Marathon doesn't do free standing bridges, due to some limitations in the engine. However, you can simulate a real bridge with a handy trick that Grendel will explain below. Grendel lived the first months away from the litter under a bridge, he liked it very much.

For our example, we'll take a look at the beginning of A Thousand Thousand Slimey Things. This is a rather simple example, and the geometry lets us ignore for now some rather sticky problems that you often encounter when making bridges. We'll talk about this in the Busted section as soon as Master gets around to it.

The screen shot to the left shows the bridge as seen from the position on the map. You can see the entrance to the bridge on the right of the column, and the gap below the bridge where the sewage flows underneath.

A team of Nar engineers (on leave from measuring the universe to the nearest inch by means of a giant iron chain) has drained the river for the occasion.

Step I.

Draw the column as shown. I've included points around the column for the passage through the column that will become the 'bridge', and the polygon that will be beneath it, but you can put them in as you go.

Step II.

Next draw the lines shown. These will become the 'bridge' when we set the floor and ceiling elevations later. These polygons will attach opposite 'banks' of the river so the player can run across. Don't bother filling in the polygons yet, there a are a few tricks involved, so let's do it later.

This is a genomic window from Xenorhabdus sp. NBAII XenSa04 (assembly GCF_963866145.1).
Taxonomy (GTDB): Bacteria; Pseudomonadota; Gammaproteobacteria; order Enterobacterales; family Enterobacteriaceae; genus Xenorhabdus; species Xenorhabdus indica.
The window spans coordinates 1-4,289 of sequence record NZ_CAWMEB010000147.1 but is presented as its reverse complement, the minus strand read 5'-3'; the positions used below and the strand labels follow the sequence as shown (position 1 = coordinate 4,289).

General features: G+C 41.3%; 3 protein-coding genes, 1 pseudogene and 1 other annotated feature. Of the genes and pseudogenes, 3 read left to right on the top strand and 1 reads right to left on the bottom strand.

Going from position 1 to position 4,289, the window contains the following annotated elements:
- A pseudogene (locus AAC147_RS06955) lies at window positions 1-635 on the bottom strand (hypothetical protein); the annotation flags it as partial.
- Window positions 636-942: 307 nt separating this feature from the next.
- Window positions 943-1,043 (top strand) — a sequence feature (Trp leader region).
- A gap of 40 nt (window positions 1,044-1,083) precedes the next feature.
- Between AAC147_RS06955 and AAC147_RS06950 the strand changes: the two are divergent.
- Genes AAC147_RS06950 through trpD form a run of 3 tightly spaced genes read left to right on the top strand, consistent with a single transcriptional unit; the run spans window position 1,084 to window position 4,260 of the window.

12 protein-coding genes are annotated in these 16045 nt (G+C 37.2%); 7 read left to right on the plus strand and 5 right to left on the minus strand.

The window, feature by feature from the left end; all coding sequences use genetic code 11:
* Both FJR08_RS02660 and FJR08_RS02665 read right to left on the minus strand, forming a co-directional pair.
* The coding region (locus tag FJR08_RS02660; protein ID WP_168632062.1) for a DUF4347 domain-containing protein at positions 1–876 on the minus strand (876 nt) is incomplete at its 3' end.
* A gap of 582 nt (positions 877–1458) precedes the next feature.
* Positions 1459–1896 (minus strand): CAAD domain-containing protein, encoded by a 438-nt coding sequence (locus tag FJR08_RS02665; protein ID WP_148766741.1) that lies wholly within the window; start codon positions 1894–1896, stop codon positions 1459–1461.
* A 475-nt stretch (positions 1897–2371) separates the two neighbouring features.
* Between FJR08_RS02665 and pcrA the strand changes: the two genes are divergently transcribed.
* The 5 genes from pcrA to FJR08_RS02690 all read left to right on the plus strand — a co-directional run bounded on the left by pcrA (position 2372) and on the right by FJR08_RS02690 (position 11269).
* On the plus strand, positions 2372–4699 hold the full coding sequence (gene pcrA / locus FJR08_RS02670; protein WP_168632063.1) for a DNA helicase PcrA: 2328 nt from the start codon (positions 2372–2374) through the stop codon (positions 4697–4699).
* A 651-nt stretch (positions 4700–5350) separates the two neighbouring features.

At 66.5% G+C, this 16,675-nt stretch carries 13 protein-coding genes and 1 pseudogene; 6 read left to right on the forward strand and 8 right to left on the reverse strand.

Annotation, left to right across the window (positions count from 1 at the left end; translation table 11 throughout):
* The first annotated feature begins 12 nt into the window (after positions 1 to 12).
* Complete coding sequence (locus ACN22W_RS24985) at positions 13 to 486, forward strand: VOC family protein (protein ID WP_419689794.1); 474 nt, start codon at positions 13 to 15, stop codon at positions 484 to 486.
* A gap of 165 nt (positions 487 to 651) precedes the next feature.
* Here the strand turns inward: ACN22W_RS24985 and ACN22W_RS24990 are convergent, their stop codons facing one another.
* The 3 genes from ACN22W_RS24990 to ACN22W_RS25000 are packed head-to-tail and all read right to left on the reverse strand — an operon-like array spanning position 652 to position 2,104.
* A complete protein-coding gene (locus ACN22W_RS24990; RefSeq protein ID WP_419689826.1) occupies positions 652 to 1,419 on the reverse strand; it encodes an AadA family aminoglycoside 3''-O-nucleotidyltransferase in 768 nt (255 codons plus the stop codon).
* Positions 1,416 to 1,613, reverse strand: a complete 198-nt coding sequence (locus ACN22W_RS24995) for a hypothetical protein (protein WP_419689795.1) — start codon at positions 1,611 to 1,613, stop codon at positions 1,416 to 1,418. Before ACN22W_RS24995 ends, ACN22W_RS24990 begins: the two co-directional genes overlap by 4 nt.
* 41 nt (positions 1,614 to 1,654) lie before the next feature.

Step III.

Finally, add the two lines that run through the column from East to West. These lines CAN NOT share any points with the lines drawn in Step II because they need to form distinct polygons. Later when you create polygons out of this mess, use these two overlapping passages to create the "bridge". I've added the rest of the lines that make up the river for good measure.

Now take a minute to fill in the polygons. In Forge, when you fill a polygon, Forge takes the point that you click on and goes horizontally left until it hits a line. When it hits this line, it follows it in a clockwise direction. The tricky part is that Forge goes from one point to the next down lines until it arrives back where it started. If it doesn't arrive back where it started or there isn't a concave polygon in the area that you clicked, then it does nothing. If it arrives back at the place it started this clockwise checking, then it fills the polygon.

In our example, try clicking in the middle right section of the column. You'll notice that there are convex spaces in the column that we DON'T want to fill. If these areas are filled, you'll break the Marathon engine because you'll break one of the fundamental rules: you'll see into two overlapping spaces.

Grendel took pictures of the floor and ceiling heights. You can see that the ceiling of the underside of the bridge(bright red) is lower than the floor of the bridge(black, bright and brighter green).

To really make the whole thing look nice, we've added textures and lighting that bring out the details of our geometry - the textures under the bridge are darker as are the inside walls of the bridge.

If you want to make a cool bridge, but Grendel hasn't explained it well enough, bother him with email.